Junot Diaz’s Drown is a short collection of short stories, but it is well worth your time. Diaz, who won the Pulitzer Prize for The Brief Wondrous Life of Oscar Wao, is an American writer with very strong ties to the Dominican Republic. This comes through throughout Drown as the characters are almost all Dominican and move about in the Dominican immigrant community. Diaz’s writing is almost informal and casual but this belies the emotional complexity that underpins each story as his characters struggle through living in the United States as a FOB (Fresh off the boat), homesickness, language issues, and poverty. There is Spanish sprinkled liberally on every page but Diaz includes a short glossary at the back (and what isn’t covered by this makes sense contextually).
Drown was Diaz’s first publication and it is very well put together. Where some short story collections feel like a disparate group of pieces, Drown has not only thematic unity but also an over-arching unity. The central character, Yunior, is the younger of two brothers whose father immigrated to the US many years earlier and only now brings over his (estranged) family. He had been cheating on his wife before, had to get married to get citizenship in order to bring his family over, and once they arrive cheats with another woman. So, Papi is a bad guy. However, the final story in the book, “Negocios” (Spanish for businesses), tells Papi’s side of the story and Diaz pulls out all the stops to make readers empathize with the father. This doesn’t make him a good guy, but it does give him a more depth and a greater sense of humanity.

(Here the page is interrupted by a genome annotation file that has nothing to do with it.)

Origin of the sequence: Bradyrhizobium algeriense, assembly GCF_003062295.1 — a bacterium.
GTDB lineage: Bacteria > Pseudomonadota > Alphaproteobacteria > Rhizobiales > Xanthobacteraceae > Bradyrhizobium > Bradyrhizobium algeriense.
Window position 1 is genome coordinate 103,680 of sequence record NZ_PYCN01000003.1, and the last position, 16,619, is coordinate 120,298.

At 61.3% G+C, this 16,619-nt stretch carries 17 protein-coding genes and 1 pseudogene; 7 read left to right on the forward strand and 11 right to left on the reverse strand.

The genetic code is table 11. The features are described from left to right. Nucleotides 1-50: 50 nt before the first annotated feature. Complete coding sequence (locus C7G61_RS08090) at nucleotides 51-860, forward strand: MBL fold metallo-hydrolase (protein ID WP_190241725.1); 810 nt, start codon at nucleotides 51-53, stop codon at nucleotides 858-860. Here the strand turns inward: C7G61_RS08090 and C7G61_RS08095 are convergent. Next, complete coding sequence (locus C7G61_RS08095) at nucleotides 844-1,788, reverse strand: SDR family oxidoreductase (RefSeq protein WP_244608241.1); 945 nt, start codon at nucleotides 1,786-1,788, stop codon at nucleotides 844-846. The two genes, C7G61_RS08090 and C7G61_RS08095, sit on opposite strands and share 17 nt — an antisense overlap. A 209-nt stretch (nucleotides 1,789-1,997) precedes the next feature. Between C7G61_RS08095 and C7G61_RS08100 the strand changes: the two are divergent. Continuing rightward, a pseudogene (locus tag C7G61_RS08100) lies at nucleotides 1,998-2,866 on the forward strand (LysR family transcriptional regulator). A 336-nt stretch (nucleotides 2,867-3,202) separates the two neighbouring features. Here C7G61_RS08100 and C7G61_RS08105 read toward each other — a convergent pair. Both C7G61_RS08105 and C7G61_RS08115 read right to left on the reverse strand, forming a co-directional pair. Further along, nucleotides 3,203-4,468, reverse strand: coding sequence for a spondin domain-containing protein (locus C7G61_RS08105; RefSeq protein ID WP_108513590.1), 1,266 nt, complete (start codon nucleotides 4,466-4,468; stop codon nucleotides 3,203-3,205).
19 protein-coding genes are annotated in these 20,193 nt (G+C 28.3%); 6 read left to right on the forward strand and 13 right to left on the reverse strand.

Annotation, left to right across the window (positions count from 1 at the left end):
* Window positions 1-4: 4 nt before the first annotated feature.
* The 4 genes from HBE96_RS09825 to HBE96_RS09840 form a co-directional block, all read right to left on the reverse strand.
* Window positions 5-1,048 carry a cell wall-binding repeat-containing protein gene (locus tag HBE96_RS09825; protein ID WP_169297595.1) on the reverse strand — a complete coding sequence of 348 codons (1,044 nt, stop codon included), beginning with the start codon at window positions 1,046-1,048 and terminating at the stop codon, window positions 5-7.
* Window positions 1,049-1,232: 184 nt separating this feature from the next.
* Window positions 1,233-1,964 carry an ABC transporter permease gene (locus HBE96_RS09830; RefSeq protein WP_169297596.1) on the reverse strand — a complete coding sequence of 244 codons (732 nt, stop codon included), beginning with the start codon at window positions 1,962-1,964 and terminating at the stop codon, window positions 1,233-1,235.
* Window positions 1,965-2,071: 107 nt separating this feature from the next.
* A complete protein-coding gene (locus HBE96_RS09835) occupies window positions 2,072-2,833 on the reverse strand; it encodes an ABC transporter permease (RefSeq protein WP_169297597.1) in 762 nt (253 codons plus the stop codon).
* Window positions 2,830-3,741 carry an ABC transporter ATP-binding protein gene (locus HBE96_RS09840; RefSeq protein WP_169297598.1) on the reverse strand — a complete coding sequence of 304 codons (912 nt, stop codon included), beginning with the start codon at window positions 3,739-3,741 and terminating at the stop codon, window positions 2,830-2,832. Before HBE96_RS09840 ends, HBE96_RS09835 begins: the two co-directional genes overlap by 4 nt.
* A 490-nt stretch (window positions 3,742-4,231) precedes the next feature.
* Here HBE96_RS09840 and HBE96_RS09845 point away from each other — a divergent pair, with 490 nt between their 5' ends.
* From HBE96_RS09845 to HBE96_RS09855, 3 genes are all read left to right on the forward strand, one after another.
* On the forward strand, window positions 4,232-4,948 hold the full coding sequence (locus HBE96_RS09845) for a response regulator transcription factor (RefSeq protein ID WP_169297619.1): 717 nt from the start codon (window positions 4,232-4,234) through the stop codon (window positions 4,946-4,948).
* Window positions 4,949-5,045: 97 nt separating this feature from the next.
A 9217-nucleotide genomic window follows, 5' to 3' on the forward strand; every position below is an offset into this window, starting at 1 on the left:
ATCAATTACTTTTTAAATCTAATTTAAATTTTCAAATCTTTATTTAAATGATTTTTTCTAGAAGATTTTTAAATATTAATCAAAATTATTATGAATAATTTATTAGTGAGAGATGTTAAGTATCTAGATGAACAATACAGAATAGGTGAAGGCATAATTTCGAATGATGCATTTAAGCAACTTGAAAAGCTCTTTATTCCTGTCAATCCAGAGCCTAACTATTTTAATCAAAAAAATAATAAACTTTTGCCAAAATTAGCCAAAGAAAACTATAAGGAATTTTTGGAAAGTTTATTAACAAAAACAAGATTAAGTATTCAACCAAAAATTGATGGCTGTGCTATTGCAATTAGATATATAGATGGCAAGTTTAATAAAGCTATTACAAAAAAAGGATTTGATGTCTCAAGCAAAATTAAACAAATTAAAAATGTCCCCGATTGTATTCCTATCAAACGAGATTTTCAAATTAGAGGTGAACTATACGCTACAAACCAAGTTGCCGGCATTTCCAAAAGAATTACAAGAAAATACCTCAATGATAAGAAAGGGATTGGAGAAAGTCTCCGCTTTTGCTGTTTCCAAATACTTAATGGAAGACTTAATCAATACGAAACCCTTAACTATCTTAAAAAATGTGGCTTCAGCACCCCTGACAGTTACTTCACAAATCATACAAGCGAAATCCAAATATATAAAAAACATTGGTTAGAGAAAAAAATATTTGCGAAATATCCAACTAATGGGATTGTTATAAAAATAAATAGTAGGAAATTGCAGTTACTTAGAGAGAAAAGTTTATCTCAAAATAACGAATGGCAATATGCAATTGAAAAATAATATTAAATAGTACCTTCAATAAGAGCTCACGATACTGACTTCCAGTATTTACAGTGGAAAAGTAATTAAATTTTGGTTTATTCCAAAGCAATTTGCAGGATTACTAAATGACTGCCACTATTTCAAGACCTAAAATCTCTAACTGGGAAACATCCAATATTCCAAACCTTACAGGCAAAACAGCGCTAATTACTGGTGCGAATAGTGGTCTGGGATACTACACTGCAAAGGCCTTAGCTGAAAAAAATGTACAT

I should also warn you that Drown is rough around the edges. Several stories deal with violence, drug dealing and using, sexual abuse, and there is language throughout. This does not take away from Drown‘s impact but is a central part of it. Yunior lives in a violent world because poverty is everywhere, not just in the Dominican ghettoes of New York but also back in the Dominican Republic.
If I had to pick a favourite story, it would be either “Negocios” or “Edison, New Jersey.” The latter story deals with a pair of pool-table delivery men who travel into the swanky, elite neighbourhoods of New York to set up expensive tables. The dialogue between Wayne and the unnamed narrator (possibly Yunior) is quite witty and fleshes out the conflicted world of race relations between low-paid Latin American workers and the wealthy whites who purchase the tables. The heart of the story deals with the narrator’s interactions with a Dominican domestic at one of the homes. She is possibly an illegal immigrant and is caught in a much worse position than the narrator. The narrator takes her back to the Dominican neighbourhood to help her escape her problem only to nearly lose his job. I liked this story because it was emotionally compelling and dealt with the difficulties of living in a “multicultural” US. “Edison, New Jersey” shows a very different side of the American Dream, one that is probably more realistic than the high dreams that most American immigrants have when arriving in the country.
I would highly recommend Drown to any lover of short fiction.
Diaz, Junot. Drown. London: Faber and Faber, 1996. Print.